Nez Perce County
LEWISTON – As the trial for Demetri Ewing, opened back up today, the court formally denied motions from the defense to dismiss arrest videos and DNA results from the evidence presented to the jury.
The defense led by Lawrence Moran was attempting to get the two pieces of evidence, not been presented to the jury quite yet, off the record due to late disclosure from the State. Moran explained that Mr. Ewing does not have the ability now to gather witnesses and experts to dispute the evidence due to the timing.
“[The courts’ ability is] drastically altered after the seating of the jury,” Judge Jay Gaskill said in response. “In reviewing case law, the most recommendable solution is a continuance, which is not within the courts’ realm at this time. I don’t know if it was tactical, whether or not, it gravely changed the courts’ opinion and I am going to deny the motion.”
After this was debated, the jury was asked back into the room and the state began calling witnesses. The first two were Clarkston Police Department officers at the of Ewing’s arrest. Officer Brian Denny, who has been with CPD since 1999, explained to the court he was off duty on the day of the arrest, however, he was asked by Chief Hastings to come in and assist with writing up the search warrant for the Ewing’s room at the Hacienda Lodge. When he heard word of the two being arrested, he went to the location to assist, then went back to working on the search warrant.
Officer Tom Sparks, an officer in Clarkston for the last five years, explained to the jury that he was familiar with the Ewing’s from about half a dozen prior instances and knew Demetri’s voice well.
“I am familiar with his voice,” Officer Sparks said. “[Ewing] sounds like a young juvenile, he can very well be mistaken as a male or a female.”
Officer Sparks further explained when he detained Ewing, he knew the two were known to carry weapons, so he drew his firearm and asked the two to get on the ground. In cross-examination, the defense questioned why he would use such measures if they were not being arrested, just detained.
“I was detaining them,” Officer Sparks said in response. “They were homicide suspects, they were wanted for questioning.”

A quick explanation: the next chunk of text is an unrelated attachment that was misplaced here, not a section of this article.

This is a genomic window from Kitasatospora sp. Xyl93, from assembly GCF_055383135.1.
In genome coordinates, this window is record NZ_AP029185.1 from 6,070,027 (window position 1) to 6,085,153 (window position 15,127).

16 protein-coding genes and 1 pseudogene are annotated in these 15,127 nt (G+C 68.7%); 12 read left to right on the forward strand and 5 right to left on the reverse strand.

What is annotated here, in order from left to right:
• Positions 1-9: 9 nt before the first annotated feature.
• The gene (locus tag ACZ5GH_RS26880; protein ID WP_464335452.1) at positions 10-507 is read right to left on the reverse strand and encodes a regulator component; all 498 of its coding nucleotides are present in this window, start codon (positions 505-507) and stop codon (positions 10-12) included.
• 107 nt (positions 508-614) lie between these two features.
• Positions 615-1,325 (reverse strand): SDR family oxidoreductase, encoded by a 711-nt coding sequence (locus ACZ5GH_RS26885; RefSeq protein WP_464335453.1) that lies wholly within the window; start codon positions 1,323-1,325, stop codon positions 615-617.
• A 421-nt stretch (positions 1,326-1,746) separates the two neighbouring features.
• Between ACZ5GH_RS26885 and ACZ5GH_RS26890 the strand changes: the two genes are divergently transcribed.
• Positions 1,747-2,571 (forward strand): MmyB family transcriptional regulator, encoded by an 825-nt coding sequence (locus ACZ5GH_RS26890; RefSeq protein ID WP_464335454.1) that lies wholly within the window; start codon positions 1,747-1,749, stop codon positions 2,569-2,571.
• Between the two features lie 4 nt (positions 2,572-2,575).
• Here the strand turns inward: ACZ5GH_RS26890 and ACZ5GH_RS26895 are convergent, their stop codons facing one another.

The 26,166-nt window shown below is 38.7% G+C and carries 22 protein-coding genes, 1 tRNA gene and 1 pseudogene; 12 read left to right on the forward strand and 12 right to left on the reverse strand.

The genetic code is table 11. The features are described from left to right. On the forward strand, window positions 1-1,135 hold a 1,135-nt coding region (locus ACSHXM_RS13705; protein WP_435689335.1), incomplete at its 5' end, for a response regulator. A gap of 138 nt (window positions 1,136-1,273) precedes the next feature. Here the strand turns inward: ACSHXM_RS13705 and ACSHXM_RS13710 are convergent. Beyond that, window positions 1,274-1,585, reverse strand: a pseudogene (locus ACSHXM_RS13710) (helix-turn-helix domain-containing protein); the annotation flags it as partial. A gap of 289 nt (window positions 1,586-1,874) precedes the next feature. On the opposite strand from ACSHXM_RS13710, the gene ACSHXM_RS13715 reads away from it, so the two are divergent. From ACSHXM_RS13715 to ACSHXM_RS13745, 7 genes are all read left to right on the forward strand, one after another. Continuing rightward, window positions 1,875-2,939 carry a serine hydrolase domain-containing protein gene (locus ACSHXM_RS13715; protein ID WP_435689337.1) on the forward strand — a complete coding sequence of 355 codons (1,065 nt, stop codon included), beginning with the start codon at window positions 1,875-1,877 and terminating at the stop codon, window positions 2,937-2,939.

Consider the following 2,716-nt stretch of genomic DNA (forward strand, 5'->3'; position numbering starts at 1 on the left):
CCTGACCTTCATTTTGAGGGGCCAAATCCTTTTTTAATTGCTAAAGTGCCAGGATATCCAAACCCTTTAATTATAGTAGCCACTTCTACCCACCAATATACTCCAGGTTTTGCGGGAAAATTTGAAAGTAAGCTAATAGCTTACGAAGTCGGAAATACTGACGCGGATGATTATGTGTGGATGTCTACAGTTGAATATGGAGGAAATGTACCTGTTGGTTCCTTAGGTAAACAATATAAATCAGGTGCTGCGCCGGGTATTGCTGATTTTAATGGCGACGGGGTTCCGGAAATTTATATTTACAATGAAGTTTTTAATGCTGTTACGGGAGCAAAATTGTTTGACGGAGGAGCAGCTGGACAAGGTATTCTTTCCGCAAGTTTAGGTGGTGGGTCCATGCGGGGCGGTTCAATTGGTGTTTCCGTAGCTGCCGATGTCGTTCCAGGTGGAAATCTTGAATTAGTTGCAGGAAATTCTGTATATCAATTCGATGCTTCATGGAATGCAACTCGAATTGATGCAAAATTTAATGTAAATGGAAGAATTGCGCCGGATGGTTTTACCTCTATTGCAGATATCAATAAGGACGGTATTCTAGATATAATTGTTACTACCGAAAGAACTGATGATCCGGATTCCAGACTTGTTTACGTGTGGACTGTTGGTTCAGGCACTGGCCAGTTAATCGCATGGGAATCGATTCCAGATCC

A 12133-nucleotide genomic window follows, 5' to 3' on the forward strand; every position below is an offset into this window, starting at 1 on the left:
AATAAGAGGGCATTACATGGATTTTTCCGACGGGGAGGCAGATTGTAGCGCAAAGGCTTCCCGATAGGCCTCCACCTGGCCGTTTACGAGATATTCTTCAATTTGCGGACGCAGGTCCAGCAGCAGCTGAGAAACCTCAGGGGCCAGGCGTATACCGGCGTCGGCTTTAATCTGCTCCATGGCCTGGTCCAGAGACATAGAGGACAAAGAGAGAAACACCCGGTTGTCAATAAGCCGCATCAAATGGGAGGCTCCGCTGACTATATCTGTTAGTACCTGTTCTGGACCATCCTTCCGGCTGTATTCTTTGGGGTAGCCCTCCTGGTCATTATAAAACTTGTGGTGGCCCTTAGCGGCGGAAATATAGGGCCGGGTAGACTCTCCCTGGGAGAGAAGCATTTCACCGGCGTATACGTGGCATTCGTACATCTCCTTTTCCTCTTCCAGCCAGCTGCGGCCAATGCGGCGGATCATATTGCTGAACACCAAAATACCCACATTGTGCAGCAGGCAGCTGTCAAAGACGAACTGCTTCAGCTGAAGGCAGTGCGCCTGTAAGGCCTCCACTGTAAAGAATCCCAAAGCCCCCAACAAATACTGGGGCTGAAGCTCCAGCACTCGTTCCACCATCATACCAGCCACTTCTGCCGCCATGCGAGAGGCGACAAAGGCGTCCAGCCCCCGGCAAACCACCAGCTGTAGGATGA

The next two witnesses were individuals who worked at the Nez Perce County Detention Centers. Deputy Jordan Hill, who has worked at the Adult Center for about five years, and Deputy Brian Davenport, who had been with the Juvenile Center for 12 years. They explained the process for storing booked individuals’ belongings.
During the defense cross-examination, Deputy Davenport was questioned about the height of Ewing when booked. This revealed to the Jury he was approximately 5’2, despite testimony yesterday from Patricia Labombard. She stated she was 5’2 and knew the suspect was a few inches taller than her.
Next to the stand was Virginia Higheagle, Ewing’s aunt, and co-parent with Patrick Johns, an individual living in the house with the victim Samuel Johns. Higheagle explained she was called by Demetri and his father about a stolen backpack. When she went to the Johns house to look around for the bag. She found the words “bag” spray-painted in three separate places on the property. Higheagle also explained
she found medical and court papers belonging to Demetri’s father scattered around the front yard.
“It was my dad’s green army bag,” Higheagle said. “It was the last thing Clyde had from our father. I called them and told them they didn’t know nothing about a bag, but they didn’t believe me and they believed Patrick had it.”
During the cross-examination, the defense questioned Higheagle about Demetri’s involvement. She explained Demetri never said he wanted the bag, just that his father did. She also explained that they lived together and were together all the time.
“When he was on the phone, his dad was right there listening,” Higheagle said.
Following Higheagle, the state called LPD Officer Jason Leavitt to the stand to explain how the evidence connected traces back to Ewing. He explained he found two tags for black hooded sweatshirts and went to Walmart to see which ones they were. Later in the investigation, Officer Leavitt went back to Walmart and searched for zip ties similar to the ones found on the scene. Once he did, he obtained
video footage that showed what he believed to be both Ewing’s.
“Based on the clothing, stature, and the wallet with an EBT card and identification during the purchase, it was Clyde.”
Next to the stand was Walmart Asset Protection Assistant, Aaron Allen Core. He walked the jury through what it is like gathering the video and how he is able to track individuals throughout the store. Following this, videos were shown to the court of two individuals, heavily clothed and masked, with only eyes showing from entering the store to leaving.
The video shows two subjects lock their bikes up, walk-in, fill their carts with various items, two of which are packages of zip ties, and checkout. At this point, the smaller individual begins bagging some of the groceries without scanning them. The taller one opens their wallet, with cards showing, and paid for what is scanned. Then, two Walmart employees approach and check the receipt, as well as, the screen. After the employees leave, the taller individual takes cash out and they leave the store again on bikes.
After, another video is played showing two individuals, on a later date, buying two zip-up black hoodies, as well as, a plethora of other items. The older individual again opens his wallet showing the inside, pays, strolls around the store, and leaves.
During the cross-examination from the defense, Core stated he could not tell from the video if the two individuals were the Ewing’s. He also could not tell the individual’s gender or height.
The case will continue tomorrow, April 14 at 9 a.m. Daily Fly will continue daily updates as the case continues.